In terms of jumpers, this means that you will have to find out which of the three jumpers is connected to the particular pins. It's circuited via the pull up/down resistor of 10 k Ohm. In case you only have jumpers with ON/OFF positions instead of 1-2/2-3 positions, the ON condition is the condition for 0 V, and the OFF or open condition is for 5 V.

This information is only for real freaks who want to get their boards to 75 or maybe even 83 MHz by all means. This way, you might be able to use the higher bus speeds on boards that only have 4 bus speeds, as long as this board uses one of these PLL chips. You do the necessary soldering at your own risk and should only attempt this if you know exactly what you are doing!!!

There are several motherboards that use one of the two PLL chips, depending on what was available when the motherboard was assembled. The Abit PR5 is such a fellow (of course I was unlucky enough to receive a board with the PLL52C59-14) and it seems the shuttle HOT 557 is another. There are a few reports of 83 MHz bus speeds with these boards, but most simply can't run at this faster bus speed. This is a real pity, because both of these two boards can use SDRAM - the best RAM for the 83 MHz bus speed.

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  • 1 Hide
    alzheimerz , December 29, 2010 4:21 AM
    Wow! History..
  • 1 Hide
    Anonymous , March 23, 2011 2:13 PM
    I started reading it and got to " Pentium 120 to a Pentium 133." and realised the article is 13 years old, amazing!
  • 0 Hide
    mewithsfi , April 17, 2011 2:57 PM
    quotemsg=1553,1,1]What is overclocking? Why? Why not? Is overclocking immoral? Requirements, Goals, Techniques of overclocking. How can I find out, which bus speed my motherboard supports? Special Precautions for 75 and 83 MHz Bus Speed. Overclocking the Intel Pentium. Overclocking the Intel Pentium Pro. Overclocking the Cyrix/IBM 6x86. Overclocking the AMD K5. Overclocking Step by Step.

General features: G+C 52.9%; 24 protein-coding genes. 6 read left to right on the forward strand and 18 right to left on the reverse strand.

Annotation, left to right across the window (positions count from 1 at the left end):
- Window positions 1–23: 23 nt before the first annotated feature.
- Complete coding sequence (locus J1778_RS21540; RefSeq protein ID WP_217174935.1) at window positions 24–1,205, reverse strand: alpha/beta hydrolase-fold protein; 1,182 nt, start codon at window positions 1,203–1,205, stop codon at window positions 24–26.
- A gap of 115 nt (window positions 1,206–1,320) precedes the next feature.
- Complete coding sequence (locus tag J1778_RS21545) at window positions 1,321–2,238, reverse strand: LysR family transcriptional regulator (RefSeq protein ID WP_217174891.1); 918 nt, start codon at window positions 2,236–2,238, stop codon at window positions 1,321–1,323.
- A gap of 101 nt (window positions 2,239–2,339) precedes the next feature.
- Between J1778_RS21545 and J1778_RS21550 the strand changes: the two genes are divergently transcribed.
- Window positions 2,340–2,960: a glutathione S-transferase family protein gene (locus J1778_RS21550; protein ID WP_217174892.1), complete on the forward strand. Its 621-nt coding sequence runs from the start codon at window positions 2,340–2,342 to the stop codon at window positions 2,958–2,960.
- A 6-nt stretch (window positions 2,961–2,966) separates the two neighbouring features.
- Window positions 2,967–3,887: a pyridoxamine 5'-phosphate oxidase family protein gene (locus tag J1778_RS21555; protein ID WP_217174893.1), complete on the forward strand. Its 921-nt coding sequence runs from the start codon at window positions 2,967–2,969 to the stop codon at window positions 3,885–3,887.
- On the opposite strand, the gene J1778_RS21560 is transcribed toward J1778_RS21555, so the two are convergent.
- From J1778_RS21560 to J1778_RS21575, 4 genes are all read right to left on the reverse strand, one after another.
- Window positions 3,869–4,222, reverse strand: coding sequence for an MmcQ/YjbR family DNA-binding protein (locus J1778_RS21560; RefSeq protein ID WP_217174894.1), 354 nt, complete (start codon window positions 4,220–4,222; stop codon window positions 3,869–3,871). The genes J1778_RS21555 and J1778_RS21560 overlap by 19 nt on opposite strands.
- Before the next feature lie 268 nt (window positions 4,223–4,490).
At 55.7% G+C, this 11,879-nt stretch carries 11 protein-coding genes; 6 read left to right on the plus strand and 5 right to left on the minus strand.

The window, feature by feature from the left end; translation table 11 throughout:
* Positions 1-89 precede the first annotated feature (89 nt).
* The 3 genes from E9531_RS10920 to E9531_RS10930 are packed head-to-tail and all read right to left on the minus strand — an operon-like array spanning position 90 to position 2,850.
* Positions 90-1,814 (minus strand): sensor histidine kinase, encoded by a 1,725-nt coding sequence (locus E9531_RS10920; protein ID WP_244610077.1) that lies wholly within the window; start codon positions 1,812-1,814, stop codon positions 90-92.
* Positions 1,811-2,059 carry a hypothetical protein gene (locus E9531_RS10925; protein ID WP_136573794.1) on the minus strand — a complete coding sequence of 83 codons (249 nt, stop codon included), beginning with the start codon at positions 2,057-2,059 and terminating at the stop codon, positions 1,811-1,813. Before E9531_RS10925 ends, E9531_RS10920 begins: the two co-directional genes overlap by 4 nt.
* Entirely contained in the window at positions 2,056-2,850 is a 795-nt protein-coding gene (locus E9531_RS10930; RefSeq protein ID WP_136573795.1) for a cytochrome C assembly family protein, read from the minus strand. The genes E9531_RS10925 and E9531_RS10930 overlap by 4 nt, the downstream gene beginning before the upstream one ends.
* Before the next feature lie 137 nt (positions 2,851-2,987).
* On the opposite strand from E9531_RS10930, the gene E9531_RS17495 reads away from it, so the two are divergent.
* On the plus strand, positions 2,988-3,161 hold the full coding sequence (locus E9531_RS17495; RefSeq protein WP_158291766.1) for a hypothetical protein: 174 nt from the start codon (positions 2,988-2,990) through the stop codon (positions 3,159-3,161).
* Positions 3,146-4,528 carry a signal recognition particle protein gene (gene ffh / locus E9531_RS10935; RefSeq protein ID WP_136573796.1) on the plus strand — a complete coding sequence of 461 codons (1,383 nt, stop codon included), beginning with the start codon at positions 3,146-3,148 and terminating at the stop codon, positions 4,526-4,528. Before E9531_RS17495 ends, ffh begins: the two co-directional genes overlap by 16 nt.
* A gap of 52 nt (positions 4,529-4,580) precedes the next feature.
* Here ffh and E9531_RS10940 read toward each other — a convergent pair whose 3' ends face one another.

Overclocking Guide : Read more [/quotemsg]

    Even though this article is 14 years old the basics are still the basics. Technology has changed alot since this post. Talking about a trip down memory lane. Thanks Tom

    Overclocking to the EXTREME
  • 0 Hide
    Anonymous , June 5, 2011 3:34 AM
    overclocking generates a lot of heat, .i think that when you overclocked that processor it will cause a damage to mobo, because some of the pentium pro processor doesn't require heat sink?
  • 0 Hide
    Anonymous , December 16, 2012 2:07 PM
    Great article
  • 0 Hide
    mHonfy , December 5, 2013 5:18 AM
    Yes, great Article! I still have my Pentium MMX 166Mhz @ 233Mhz in a Packard Bell Legend Tower Computer.
    As far as I remember, there were 2 types of P1 166MMX processors. Only special types could be overclocked. Easy 233Mhz from 166Mhz.
    Ages ago, when I got my 166MMX I swapped it to another one, and changed the jumper setting on my motherboard. My PC still runes @233Mhz. There is no heat generated although I applied a small fan over the silent heatsink. Good times! :)